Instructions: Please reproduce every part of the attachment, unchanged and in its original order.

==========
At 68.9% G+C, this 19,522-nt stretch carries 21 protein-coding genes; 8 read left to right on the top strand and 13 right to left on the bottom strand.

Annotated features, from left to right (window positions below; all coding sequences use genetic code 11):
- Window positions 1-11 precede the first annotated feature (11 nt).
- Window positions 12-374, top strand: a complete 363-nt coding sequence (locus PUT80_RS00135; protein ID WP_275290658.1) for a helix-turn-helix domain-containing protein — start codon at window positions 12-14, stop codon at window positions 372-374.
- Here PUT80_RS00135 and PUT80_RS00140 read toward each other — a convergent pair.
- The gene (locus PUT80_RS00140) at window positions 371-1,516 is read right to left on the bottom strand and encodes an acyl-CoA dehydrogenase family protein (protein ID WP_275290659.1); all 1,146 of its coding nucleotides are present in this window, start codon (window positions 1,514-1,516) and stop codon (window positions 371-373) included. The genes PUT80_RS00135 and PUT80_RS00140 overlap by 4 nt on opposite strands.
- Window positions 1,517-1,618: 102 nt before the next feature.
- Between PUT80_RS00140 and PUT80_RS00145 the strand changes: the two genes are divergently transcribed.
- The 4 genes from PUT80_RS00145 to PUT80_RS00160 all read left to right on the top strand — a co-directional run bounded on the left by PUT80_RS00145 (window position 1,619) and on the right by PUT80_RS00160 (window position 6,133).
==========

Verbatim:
At 68.9% G+C, this 19,522-nt stretch carries 21 protein-coding genes; 8 read left to right on the top strand and 13 right to left on the bottom strand.

Annotated features, from left to right (window positions below; all coding sequences use genetic code 11):
- Window positions 1-11 precede the first annotated feature (11 nt).
- Window positions 12-374, top strand: a complete 363-nt coding sequence (locus PUT80_RS00135; protein ID WP_275290658.1) for a helix-turn-helix domain-containing protein — start codon at window positions 12-14, stop codon at window positions 372-374.
- Here PUT80_RS00135 and PUT80_RS00140 read toward each other — a convergent pair.
- The gene (locus PUT80_RS00140) at window positions 371-1,516 is read right to left on the bottom strand and encodes an acyl-CoA dehydrogenase family protein (protein ID WP_275290659.1); all 1,146 of its coding nucleotides are present in this window, start codon (window positions 1,514-1,516) and stop codon (window positions 371-373) included. The genes PUT80_RS00135 and PUT80_RS00140 overlap by 4 nt on opposite strands.
- Window positions 1,517-1,618: 102 nt before the next feature.
- Between PUT80_RS00140 and PUT80_RS00145 the strand changes: the two genes are divergently transcribed.
- The 4 genes from PUT80_RS00145 to PUT80_RS00160 all read left to right on the top strand — a co-directional run bounded on the left by PUT80_RS00145 (window position 1,619) and on the right by PUT80_RS00160 (window position 6,133).